by Eric Stashin (aka The Rotoprofessor)
There has never been a question about the power upside that Hunter Renfroe brings to the table. Even playing half his games in Petco Park, the potential is there to routinely hit 35+ HR (he has had 26 HR in the Majors each of the last two seasons, despite getting less than 500 PA per season). The question has always been whether or not he can pair it with a usable average, and having hit .248 last season the questions certainly prevail.
The biggest question is going to be his ability to make consistent contact. After a 29.2% strikeout rate in 2017 he posted a much more respectable 24.7% last season. While still elevated his SwStr% dropped from 15.0% to 13.5%, though before we get too excited his Whiff% against both breaking balls and offspeed pitches remained underwhelming:
It shouldn’t come as a surprise that opposing pitchers were throwing him fewer fastballs in September (56.06%). While it didn’t catch up with him yet, it also wouldn’t be surprising to see it happen moving forward.
Renfroe did hit the ball exceptionally hard last season, with a 47.2% Hard%, so we would expect better than a .271 BABIP. At the same time a pull heavy approach, with just an 18.1% Oppo%, is going to help to offset that.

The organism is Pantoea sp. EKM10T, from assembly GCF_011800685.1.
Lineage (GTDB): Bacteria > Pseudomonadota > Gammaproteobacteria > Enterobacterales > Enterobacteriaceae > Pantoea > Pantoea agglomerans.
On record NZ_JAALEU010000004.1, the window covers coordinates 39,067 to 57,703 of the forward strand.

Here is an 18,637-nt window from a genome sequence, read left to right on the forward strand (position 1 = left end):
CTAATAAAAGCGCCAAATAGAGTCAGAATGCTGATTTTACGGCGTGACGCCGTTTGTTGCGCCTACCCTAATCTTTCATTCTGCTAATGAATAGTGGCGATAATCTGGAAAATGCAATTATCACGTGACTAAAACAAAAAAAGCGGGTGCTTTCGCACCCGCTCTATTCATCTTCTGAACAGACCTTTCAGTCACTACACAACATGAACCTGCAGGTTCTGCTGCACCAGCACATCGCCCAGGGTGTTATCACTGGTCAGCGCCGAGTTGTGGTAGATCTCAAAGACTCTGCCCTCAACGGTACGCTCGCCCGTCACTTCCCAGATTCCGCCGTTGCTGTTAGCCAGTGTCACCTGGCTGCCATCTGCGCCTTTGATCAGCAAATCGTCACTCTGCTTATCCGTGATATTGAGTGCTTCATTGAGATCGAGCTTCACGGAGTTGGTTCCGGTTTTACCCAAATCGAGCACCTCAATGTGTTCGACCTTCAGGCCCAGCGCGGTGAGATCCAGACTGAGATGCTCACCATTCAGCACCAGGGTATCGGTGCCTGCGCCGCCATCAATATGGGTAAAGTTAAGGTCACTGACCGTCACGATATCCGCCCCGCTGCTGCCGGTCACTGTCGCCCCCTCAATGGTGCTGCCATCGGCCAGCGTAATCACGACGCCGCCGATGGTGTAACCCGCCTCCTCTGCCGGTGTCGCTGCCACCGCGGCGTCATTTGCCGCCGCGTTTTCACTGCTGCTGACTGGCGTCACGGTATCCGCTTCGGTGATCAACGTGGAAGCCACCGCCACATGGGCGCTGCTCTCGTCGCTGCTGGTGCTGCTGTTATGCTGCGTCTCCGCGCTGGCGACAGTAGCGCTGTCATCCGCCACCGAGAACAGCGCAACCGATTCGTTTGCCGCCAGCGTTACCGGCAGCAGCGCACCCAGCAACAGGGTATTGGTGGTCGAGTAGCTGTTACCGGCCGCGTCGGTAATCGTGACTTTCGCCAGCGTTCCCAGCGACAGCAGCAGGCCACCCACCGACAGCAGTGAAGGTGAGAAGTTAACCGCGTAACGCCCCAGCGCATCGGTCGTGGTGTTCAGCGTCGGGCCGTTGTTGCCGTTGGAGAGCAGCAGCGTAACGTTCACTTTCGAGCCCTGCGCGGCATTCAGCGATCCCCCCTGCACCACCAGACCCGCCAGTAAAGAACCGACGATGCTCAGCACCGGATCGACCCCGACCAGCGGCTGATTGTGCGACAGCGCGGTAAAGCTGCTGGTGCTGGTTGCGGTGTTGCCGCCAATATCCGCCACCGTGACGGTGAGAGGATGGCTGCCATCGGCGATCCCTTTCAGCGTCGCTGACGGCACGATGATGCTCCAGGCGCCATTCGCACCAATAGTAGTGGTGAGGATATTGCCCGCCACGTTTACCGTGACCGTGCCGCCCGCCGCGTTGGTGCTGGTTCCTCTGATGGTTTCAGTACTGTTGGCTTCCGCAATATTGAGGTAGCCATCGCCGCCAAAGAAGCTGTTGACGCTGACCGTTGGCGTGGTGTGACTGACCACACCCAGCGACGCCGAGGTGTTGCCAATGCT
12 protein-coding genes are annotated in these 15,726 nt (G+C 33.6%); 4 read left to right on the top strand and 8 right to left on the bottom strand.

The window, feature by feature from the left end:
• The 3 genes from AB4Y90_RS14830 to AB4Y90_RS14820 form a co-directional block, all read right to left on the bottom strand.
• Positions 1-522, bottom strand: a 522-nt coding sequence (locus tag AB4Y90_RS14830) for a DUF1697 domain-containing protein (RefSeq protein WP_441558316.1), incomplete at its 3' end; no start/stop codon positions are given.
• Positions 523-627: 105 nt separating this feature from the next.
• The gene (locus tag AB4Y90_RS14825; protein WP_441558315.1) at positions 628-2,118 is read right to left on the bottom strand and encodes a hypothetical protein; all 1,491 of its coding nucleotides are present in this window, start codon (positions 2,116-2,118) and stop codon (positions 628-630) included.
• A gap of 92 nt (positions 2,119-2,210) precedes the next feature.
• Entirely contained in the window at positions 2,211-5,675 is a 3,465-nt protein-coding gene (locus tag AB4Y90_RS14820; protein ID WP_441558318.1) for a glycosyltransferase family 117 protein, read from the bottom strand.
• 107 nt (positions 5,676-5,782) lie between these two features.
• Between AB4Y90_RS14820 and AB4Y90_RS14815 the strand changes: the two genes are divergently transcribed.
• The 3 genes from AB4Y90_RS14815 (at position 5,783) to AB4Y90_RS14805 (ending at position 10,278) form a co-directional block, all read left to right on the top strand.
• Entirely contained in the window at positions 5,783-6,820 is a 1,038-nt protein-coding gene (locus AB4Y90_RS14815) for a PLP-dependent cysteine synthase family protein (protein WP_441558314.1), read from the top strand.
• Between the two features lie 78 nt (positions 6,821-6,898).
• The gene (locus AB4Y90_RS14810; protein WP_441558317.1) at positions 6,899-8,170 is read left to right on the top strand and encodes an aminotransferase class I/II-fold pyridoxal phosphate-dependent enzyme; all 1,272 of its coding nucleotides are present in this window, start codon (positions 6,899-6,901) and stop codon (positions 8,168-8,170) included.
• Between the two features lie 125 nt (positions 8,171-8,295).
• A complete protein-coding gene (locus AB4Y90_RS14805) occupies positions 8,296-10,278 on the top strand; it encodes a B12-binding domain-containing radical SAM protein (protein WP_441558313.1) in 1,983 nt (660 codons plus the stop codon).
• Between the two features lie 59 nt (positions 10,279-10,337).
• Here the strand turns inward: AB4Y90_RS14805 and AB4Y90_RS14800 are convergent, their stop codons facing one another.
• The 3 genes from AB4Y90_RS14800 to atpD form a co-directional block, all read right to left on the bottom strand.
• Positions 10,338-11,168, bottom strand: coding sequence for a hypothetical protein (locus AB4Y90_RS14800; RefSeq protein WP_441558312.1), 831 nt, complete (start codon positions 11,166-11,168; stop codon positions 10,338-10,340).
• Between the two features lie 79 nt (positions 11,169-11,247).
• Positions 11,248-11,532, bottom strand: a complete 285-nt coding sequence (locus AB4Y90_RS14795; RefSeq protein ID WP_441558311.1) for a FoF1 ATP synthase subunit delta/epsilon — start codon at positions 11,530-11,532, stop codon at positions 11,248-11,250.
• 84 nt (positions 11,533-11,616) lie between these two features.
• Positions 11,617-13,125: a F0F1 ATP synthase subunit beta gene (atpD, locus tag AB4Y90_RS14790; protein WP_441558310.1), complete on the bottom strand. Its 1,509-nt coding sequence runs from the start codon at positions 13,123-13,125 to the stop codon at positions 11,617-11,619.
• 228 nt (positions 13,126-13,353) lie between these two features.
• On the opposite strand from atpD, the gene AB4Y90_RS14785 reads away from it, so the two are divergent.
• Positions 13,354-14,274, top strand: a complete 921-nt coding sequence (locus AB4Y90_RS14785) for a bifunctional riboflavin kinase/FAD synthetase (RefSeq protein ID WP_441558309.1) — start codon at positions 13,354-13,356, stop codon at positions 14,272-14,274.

Just to further suppress the his BABIP, we can’t ignore the consistent pop-up issues that he has had in the Majors:
- 2016 – 15.4%
- 2017 – 15.1%
- 2018 – 15.6%
That, coupled with being prone to the shift, is going to further hamper any upside in his average. Throw in a crowded outfield mix, which could limit his playing time, and it’s hard to get too excited.
While Renfroe may not quite be on the Joey Gallo extreme, he does have that type of potential risk. With a rise in strikeouts as well would it really be a surprise to see him not closer to .220 with power? At the same time, depending on how the off-season goes, would the Padres feel the need to keep him in the lineup at that point?
There’s no questioning the potential as a power hitter, but be cautious before you invest. Considering he hasn’t shown the patience to draw a walk, the risk may far outweigh the potential reward.
Sources – Fangraphs, Brooks Baseball
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